Mix together a bag of offbeat characters, desolate streets, a loosely constructed plot, and enough weirdness and you might end up with a Jim Jarmusch film. Mystery Train feels like a Jarmusch film, and like taking a smooth ride where you meet quirky personalities, but it’s characters remain inaccessible. Sadly, Mystery Train never quite leaves the station.
- Director: Jim Jarmusch
- Writer: Jim Jarmusch
- Cast: Youki Kudoh, Masatoshi Nagese, Nicoletta Braschi, Joe Strummer, Rick Aviles, Steve Buscemi, Jay Hawkins, Cinque Lee
Three stories unravel overnight, all centering around an old hotel in a desolate part of downtown Memphis. The first story involves two Japanese tourists (Youki Kudoh and Masatoshi Nagese) exploring the city’s historical landmarks such as Graceland and Sun Studios. A second story involves Luisa, an Italian woman (Nicoletta Braschi) on her way to Italy with her husband’s coffin, but stops in Memphis and ends up sharing her hotel room with Dee Dee (Elizabeth Bracco). The third story centers around the antics of Johnny (Joe Strummer) and his friends Will Robinson (Rick Aviles) and Charlie (Steve Buscemi), who try to reel him in.
Jim Jarmusch writes his characters for specific actors, and then jumps into telling a story. This explains why many of his films feel languid. The characters are probably the most interesting thing about Mystery Train, especially the ones played by Screamin’ Jay Hawkins, Joe Strummer of The Clash, and Cinque Lee (Spike’s younger brother). The performances are strong, revealing behavior that seems consistent with the types of quirky characters we meet, although the situations themselves are not entirely believable. Yes, all the stories are loosely tied together by a hotel and one gunshot. Otherwise, these stories merely exist in the same space but without consequence. Because the dialogue is minimal, with some dialogue barely above mere rambling, Mystery Train seems as though it would be just as watchable with the volume completely turned off. The cinematography of Robby Muller, however, does enhance the film’s appeal by providing beautiful imagery of ordinary and desolate settings.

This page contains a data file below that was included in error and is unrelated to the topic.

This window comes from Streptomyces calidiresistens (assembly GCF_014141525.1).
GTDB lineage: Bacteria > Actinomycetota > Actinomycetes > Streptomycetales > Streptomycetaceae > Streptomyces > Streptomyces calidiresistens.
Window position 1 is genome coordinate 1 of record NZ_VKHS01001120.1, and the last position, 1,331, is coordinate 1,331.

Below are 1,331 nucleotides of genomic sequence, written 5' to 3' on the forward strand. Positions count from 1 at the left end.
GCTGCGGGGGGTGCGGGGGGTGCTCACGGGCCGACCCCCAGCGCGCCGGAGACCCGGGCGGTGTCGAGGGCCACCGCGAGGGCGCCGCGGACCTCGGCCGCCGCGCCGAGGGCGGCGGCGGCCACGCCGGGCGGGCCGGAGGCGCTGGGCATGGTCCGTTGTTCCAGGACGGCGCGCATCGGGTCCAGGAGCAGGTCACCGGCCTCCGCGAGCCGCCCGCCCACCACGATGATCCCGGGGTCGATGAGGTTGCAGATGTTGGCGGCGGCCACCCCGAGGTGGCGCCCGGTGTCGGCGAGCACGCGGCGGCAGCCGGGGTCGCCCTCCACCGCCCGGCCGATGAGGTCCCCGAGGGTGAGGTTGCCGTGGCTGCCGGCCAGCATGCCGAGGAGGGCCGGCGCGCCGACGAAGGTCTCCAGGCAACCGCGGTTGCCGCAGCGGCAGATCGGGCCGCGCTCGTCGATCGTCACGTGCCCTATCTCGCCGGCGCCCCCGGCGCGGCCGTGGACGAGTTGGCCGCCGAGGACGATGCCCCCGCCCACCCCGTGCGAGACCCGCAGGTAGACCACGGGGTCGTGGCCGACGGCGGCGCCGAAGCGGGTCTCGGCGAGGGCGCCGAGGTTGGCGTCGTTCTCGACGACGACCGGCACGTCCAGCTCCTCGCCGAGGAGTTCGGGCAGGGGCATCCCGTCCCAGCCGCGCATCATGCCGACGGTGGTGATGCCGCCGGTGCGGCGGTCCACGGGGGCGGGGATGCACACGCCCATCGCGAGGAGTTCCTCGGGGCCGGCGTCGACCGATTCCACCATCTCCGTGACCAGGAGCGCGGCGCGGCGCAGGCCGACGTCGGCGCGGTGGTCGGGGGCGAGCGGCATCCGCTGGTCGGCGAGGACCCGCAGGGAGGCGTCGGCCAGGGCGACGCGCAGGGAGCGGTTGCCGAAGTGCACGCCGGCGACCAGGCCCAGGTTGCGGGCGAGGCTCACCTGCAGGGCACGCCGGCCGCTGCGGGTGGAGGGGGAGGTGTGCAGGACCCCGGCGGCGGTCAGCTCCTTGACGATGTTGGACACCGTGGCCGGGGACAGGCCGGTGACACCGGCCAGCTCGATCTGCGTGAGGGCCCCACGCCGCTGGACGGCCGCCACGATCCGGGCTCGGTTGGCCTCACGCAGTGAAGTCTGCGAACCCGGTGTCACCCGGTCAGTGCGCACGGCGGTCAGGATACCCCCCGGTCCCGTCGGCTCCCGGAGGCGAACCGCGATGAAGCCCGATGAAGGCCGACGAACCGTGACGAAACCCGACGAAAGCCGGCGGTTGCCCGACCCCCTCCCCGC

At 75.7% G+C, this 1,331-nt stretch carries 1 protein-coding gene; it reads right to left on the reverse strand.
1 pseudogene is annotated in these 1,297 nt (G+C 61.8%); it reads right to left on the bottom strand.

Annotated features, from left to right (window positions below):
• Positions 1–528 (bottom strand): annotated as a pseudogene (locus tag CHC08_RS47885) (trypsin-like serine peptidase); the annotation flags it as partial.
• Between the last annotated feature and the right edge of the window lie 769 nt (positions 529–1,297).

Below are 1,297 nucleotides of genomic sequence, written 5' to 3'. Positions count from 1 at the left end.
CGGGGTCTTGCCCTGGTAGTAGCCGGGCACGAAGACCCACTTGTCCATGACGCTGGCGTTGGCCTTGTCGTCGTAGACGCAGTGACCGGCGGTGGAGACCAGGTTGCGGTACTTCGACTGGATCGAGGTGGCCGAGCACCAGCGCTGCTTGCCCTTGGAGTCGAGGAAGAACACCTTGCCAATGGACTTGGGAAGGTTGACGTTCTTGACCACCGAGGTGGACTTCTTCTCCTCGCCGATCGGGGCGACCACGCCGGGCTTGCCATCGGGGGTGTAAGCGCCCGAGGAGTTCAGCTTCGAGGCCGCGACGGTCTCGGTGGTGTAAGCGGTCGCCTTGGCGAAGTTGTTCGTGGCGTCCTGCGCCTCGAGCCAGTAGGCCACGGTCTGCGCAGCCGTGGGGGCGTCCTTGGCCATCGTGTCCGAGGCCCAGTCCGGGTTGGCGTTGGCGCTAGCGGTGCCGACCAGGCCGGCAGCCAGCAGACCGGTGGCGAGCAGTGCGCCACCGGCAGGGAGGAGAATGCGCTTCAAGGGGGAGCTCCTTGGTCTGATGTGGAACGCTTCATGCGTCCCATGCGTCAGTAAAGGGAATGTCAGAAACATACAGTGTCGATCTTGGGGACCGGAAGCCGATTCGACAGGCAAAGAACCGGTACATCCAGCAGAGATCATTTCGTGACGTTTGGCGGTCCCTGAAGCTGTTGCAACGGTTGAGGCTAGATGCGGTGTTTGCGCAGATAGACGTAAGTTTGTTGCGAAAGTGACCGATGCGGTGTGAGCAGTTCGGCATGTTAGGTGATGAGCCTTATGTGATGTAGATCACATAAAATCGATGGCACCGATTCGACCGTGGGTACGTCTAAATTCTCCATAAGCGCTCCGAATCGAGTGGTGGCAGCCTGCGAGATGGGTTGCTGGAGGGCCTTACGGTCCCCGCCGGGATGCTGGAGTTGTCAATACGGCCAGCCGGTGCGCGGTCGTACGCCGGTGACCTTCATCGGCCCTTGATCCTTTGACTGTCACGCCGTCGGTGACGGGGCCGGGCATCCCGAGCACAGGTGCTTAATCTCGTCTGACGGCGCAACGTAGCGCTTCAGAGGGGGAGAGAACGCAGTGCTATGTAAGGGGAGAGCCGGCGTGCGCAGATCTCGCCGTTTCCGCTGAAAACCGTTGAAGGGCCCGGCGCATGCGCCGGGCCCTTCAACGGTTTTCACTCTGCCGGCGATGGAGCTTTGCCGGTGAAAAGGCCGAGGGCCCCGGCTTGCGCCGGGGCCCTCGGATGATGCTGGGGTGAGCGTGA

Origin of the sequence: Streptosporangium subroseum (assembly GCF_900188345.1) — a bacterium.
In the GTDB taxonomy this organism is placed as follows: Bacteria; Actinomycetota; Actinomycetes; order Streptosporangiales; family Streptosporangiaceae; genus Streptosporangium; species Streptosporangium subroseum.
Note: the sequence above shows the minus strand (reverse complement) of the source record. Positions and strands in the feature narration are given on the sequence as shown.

The plot lacks direction just as much as the characters. The humor is also usually understated, though at times it feels forced — especially during the first story. The restrained dialogue is well-written and executed, but the dialogue concerning the debate about Elvis and Carl Perkins gets a bit tiring. In the last story, the arguing between the three men is sporadically funny but overall uninteresting. Much of what is interesting in Jarmusch’s films requires a more theoretical understanding of conventions. To appreciate when conventions are broken, one must also know what they are. Mystery Train is no exception. What we get is a film that certainly feels different, but not different enough to be memorable.
Brief Words for Mr. Ebert:
Mystery Train is an interesting film but not a great one. If a film is determined to meander, it better be interesting enough or funny enough to hold its head up high. Mystery Train doesn’t have enough of these qualities to claim such a distinction. I agree with Mr. Ebert’s review that what we get here is some type of a “romance between a big city and its obscure corners where outsiders, seekers and the forlorn go to spend the night.” I appreciate how Ebert’s gives credit to Jarmusch for his camerawork, which seems to dictate movement more than follow it. Moreover, Ebert praises the film’s isolation of certain interiors, rather than “establishing” a whole location. These points, along with an acknowledgement of Jarmusch’s manipulation of time are well made. Nevertheless, these are all fine points in theory, but we just don’t get enough here to fully appreciate them.
Good, Bad or Great Movie: Good
Do you like Mystery Train? Do you consider this film to be Good, Bad, or does it stand up as Great?
Next week’s review: My Fair Lady
Years ago, ScreenCrave contributor Jaime Lopez privately began tackling Roger Ebert’s “Greatest Films” list, an ever-expanding monolith of celluloid currently comprised of approximately 354 films. Lopez has set himself to put these remaining films’ “Greatness” to the test–reviewing both the movies themselves and Ebert’s response. By taking on Jim Jarmusch’s Mystery Train this week, he now has 314 under his belt and less than 100 films left to go.